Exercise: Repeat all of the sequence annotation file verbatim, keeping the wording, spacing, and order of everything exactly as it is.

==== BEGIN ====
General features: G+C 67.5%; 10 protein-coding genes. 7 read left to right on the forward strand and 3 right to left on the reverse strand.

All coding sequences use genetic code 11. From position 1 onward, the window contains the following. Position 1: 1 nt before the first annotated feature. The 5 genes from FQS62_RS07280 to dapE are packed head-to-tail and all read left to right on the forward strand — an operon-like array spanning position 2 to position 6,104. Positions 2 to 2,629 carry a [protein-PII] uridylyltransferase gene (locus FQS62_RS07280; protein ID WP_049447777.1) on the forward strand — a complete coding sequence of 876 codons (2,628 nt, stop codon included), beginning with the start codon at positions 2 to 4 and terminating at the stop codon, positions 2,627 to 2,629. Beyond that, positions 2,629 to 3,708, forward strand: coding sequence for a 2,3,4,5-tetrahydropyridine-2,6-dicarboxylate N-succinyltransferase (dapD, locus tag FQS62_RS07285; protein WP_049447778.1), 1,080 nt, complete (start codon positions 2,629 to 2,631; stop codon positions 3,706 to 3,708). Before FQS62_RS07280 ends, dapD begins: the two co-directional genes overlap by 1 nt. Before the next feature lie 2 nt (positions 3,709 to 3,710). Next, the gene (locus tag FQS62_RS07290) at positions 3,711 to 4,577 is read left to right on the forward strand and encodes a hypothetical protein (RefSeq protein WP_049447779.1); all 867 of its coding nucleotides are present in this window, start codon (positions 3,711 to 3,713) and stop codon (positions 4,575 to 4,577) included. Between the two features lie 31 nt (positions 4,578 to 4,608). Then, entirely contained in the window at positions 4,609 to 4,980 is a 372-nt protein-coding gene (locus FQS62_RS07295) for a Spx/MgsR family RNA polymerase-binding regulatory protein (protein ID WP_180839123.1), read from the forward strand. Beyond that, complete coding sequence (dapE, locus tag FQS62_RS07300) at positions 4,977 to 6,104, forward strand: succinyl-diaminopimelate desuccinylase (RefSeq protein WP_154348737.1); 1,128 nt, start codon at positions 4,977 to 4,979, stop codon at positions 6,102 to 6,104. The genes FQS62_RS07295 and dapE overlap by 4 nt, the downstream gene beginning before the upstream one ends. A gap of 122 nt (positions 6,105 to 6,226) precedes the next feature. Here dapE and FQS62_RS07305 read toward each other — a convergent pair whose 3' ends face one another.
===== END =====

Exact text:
General features: G+C 67.5%; 10 protein-coding genes. 7 read left to right on the forward strand and 3 right to left on the reverse strand.

All coding sequences use genetic code 11. From position 1 onward, the window contains the following. Position 1: 1 nt before the first annotated feature. The 5 genes from FQS62_RS07280 to dapE are packed head-to-tail and all read left to right on the forward strand — an operon-like array spanning position 2 to position 6,104. Positions 2 to 2,629 carry a [protein-PII] uridylyltransferase gene (locus FQS62_RS07280; protein ID WP_049447777.1) on the forward strand — a complete coding sequence of 876 codons (2,628 nt, stop codon included), beginning with the start codon at positions 2 to 4 and terminating at the stop codon, positions 2,627 to 2,629. Beyond that, positions 2,629 to 3,708, forward strand: coding sequence for a 2,3,4,5-tetrahydropyridine-2,6-dicarboxylate N-succinyltransferase (dapD, locus tag FQS62_RS07285; protein WP_049447778.1), 1,080 nt, complete (start codon positions 2,629 to 2,631; stop codon positions 3,706 to 3,708). Before FQS62_RS07280 ends, dapD begins: the two co-directional genes overlap by 1 nt. Before the next feature lie 2 nt (positions 3,709 to 3,710). Next, the gene (locus tag FQS62_RS07290) at positions 3,711 to 4,577 is read left to right on the forward strand and encodes a hypothetical protein (RefSeq protein WP_049447779.1); all 867 of its coding nucleotides are present in this window, start codon (positions 3,711 to 3,713) and stop codon (positions 4,575 to 4,577) included. Between the two features lie 31 nt (positions 4,578 to 4,608). Then, entirely contained in the window at positions 4,609 to 4,980 is a 372-nt protein-coding gene (locus FQS62_RS07295) for a Spx/MgsR family RNA polymerase-binding regulatory protein (protein ID WP_180839123.1), read from the forward strand. Beyond that, complete coding sequence (dapE, locus tag FQS62_RS07300) at positions 4,977 to 6,104, forward strand: succinyl-diaminopimelate desuccinylase (RefSeq protein WP_154348737.1); 1,128 nt, start codon at positions 4,977 to 4,979, stop codon at positions 6,102 to 6,104. The genes FQS62_RS07295 and dapE overlap by 4 nt, the downstream gene beginning before the upstream one ends. A gap of 122 nt (positions 6,105 to 6,226) precedes the next feature. Here dapE and FQS62_RS07305 read toward each other — a convergent pair whose 3' ends face one another.